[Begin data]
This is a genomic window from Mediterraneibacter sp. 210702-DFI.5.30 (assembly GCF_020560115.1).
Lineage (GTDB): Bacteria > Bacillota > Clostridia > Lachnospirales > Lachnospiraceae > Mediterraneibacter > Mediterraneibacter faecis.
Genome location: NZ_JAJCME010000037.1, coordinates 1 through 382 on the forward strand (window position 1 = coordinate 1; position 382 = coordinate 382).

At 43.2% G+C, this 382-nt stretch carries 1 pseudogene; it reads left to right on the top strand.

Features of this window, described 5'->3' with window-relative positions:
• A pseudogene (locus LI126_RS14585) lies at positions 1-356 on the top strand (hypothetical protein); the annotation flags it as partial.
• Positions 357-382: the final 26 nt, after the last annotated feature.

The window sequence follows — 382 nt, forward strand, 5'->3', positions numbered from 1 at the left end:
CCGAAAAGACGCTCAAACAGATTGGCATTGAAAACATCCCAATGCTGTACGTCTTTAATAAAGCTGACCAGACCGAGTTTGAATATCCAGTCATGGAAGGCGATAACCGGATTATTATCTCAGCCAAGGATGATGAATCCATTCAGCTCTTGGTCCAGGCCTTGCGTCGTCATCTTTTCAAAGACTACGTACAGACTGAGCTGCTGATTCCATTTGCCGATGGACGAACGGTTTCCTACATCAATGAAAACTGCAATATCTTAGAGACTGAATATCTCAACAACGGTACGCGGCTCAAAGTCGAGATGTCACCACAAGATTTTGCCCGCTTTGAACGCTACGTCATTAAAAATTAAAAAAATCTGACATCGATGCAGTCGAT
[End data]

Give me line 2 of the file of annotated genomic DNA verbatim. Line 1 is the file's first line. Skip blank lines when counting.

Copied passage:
Lineage (GTDB): Bacteria > Bacillota > Clostridia > Lachnospirales > Lachnospiraceae > Mediterraneibacter > Mediterraneibacter faecis.